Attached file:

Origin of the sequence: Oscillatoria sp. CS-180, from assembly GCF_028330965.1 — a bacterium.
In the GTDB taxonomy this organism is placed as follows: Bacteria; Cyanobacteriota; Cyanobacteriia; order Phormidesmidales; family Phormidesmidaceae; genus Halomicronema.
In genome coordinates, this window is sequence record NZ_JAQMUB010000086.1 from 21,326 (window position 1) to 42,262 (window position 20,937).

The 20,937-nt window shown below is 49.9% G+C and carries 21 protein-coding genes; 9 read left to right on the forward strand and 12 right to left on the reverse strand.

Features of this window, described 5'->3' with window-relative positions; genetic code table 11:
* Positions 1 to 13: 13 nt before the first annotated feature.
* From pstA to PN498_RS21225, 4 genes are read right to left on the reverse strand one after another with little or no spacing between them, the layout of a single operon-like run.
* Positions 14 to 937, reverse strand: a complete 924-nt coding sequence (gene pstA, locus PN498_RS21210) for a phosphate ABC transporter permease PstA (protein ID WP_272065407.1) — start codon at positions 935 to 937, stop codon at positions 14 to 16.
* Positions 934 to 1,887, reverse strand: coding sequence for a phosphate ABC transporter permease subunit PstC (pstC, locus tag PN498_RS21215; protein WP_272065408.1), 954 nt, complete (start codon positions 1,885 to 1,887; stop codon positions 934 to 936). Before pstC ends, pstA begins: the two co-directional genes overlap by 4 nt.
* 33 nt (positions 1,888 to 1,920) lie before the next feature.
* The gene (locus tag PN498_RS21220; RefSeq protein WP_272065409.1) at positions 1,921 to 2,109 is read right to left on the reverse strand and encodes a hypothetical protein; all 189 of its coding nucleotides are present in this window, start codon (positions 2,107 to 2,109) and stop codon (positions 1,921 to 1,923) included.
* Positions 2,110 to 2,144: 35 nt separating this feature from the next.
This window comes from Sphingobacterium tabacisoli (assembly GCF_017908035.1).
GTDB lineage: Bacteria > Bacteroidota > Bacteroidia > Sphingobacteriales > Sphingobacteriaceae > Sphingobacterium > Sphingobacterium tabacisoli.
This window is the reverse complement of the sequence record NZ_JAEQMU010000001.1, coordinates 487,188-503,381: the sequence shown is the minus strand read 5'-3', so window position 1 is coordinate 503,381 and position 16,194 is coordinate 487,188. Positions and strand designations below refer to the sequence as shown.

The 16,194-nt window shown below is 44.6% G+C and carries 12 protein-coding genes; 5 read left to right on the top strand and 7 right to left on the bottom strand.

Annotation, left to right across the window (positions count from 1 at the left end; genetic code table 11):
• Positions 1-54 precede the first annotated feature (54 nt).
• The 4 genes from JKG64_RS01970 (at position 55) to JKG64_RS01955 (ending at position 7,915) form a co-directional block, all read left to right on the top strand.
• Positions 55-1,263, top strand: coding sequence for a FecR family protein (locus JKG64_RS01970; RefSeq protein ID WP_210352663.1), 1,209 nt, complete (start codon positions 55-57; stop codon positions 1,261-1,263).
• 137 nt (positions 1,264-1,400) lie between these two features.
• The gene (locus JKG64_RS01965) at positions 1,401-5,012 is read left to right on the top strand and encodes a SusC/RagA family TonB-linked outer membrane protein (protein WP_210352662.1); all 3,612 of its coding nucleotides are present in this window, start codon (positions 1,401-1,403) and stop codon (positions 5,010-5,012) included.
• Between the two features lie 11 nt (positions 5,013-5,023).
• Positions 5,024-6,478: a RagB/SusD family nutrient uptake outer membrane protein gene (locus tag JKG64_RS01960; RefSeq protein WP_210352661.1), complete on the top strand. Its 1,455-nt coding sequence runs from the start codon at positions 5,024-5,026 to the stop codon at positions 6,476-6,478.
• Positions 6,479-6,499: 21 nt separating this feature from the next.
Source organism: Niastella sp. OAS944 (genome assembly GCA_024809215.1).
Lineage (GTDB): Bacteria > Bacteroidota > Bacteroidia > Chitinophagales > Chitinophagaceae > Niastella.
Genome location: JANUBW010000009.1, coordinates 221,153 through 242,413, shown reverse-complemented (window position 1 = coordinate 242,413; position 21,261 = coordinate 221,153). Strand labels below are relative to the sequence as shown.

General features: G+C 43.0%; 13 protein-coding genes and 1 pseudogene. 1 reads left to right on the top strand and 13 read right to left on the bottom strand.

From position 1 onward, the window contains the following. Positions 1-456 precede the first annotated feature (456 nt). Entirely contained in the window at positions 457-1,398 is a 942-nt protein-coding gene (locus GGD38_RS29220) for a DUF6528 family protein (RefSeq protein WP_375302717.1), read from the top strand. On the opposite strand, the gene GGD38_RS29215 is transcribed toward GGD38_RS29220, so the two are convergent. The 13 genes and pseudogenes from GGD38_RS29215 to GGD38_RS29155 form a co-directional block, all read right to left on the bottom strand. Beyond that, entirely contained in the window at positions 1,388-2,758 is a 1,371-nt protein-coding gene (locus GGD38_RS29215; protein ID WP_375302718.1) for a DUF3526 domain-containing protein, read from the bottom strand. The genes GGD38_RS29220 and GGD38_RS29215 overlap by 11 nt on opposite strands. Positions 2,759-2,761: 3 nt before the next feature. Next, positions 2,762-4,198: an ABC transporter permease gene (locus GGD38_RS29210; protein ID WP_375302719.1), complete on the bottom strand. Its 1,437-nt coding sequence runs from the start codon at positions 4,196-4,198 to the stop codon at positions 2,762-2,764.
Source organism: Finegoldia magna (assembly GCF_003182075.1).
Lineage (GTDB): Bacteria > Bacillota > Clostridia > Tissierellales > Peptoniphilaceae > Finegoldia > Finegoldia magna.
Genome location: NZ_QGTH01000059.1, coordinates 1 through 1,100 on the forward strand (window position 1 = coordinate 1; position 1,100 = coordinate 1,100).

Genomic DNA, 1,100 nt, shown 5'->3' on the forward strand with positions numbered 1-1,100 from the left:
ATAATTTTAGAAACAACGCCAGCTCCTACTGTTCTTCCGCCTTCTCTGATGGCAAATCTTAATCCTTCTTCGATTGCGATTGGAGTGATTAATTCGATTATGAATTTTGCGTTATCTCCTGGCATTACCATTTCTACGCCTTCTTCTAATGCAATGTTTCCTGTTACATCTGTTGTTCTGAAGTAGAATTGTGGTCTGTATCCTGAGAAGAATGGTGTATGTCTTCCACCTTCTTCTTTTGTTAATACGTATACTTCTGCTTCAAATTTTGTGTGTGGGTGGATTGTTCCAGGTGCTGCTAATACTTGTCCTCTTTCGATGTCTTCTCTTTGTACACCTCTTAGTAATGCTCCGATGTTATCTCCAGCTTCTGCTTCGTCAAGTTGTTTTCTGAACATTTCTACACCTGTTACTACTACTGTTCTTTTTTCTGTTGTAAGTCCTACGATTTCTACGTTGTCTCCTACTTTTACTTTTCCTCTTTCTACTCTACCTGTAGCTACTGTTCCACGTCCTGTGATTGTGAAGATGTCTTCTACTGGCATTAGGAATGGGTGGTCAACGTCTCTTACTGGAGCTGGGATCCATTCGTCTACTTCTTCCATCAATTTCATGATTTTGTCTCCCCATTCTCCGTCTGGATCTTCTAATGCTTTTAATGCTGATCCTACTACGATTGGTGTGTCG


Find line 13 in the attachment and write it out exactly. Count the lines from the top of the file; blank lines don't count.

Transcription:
This window comes from Sphingobacterium tabacisoli (assembly GCF_017908035.1).